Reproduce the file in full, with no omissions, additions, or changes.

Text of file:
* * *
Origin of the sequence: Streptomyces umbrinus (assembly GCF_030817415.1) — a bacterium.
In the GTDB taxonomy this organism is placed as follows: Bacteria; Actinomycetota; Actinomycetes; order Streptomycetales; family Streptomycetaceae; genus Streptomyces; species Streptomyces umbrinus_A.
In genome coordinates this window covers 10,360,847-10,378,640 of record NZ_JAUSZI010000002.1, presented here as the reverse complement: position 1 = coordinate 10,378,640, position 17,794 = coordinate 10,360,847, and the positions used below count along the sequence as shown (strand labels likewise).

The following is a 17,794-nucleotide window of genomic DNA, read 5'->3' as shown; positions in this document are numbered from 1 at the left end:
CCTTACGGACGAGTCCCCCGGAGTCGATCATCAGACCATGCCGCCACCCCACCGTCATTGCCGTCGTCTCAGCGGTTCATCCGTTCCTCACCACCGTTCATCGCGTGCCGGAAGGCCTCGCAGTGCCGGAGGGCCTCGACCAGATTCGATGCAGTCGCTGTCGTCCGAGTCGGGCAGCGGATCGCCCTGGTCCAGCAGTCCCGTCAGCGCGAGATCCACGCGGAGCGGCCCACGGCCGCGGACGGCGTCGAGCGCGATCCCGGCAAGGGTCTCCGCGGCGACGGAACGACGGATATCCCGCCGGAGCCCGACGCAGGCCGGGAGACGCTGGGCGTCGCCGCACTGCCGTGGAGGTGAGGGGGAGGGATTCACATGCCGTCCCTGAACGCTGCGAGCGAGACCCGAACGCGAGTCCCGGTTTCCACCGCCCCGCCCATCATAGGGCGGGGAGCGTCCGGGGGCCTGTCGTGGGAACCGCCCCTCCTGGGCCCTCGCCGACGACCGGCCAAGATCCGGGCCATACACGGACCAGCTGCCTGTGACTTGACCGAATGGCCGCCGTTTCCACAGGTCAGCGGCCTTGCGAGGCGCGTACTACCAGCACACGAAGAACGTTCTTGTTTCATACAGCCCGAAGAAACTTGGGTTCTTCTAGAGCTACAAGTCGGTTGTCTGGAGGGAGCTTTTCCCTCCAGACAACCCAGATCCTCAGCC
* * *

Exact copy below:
Origin of the sequence: Streptomyces umbrinus (assembly GCF_030817415.1) — a bacterium.
In the GTDB taxonomy this organism is placed as follows: Bacteria; Actinomycetota; Actinomycetes; order Streptomycetales; family Streptomycetaceae; genus Streptomyces; species Streptomyces umbrinus_A.
In genome coordinates this window covers 10,360,847-10,378,640 of record NZ_JAUSZI010000002.1, presented here as the reverse complement: position 1 = coordinate 10,378,640, position 17,794 = coordinate 10,360,847, and the positions used below count along the sequence as shown (strand labels likewise).

The following is a 17,794-nucleotide window of genomic DNA, read 5'->3' as shown; positions in this document are numbered from 1 at the left end:
CCTTACGGACGAGTCCCCCGGAGTCGATCATCAGACCATGCCGCCACCCCACCGTCATTGCCGTCGTCTCAGCGGTTCATCCGTTCCTCACCACCGTTCATCGCGTGCCGGAAGGCCTCGCAGTGCCGGAGGGCCTCGACCAGATTCGATGCAGTCGCTGTCGTCCGAGTCGGGCAGCGGATCGCCCTGGTCCAGCAGTCCCGTCAGCGCGAGATCCACGCGGAGCGGCCCACGGCCGCGGACGGCGTCGAGCGCGATCCCGGCAAGGGTCTCCGCGGCGACGGAACGACGGATATCCCGCCGGAGCCCGACGCAGGCCGGGAGACGCTGGGCGTCGCCGCACTGCCGTGGAGGTGAGGGGGAGGGATTCACATGCCGTCCCTGAACGCTGCGAGCGAGACCCGAACGCGAGTCCCGGTTTCCACCGCCCCGCCCATCATAGGGCGGGGAGCGTCCGGGGGCCTGTCGTGGGAACCGCCCCTCCTGGGCCCTCGCCGACGACCGGCCAAGATCCGGGCCATACACGGACCAGCTGCCTGTGACTTGACCGAATGGCCGCCGTTTCCACAGGTCAGCGGCCTTGCGAGGCGCGTACTACCAGCACACGAAGAACGTTCTTGTTTCATACAGCCCGAAGAAACTTGGGTTCTTCTAGAGCTACAAGTCGGTTGTCTGGAGGGAGCTTTTCCCTCCAGACAACCCAGATCCTCAGCC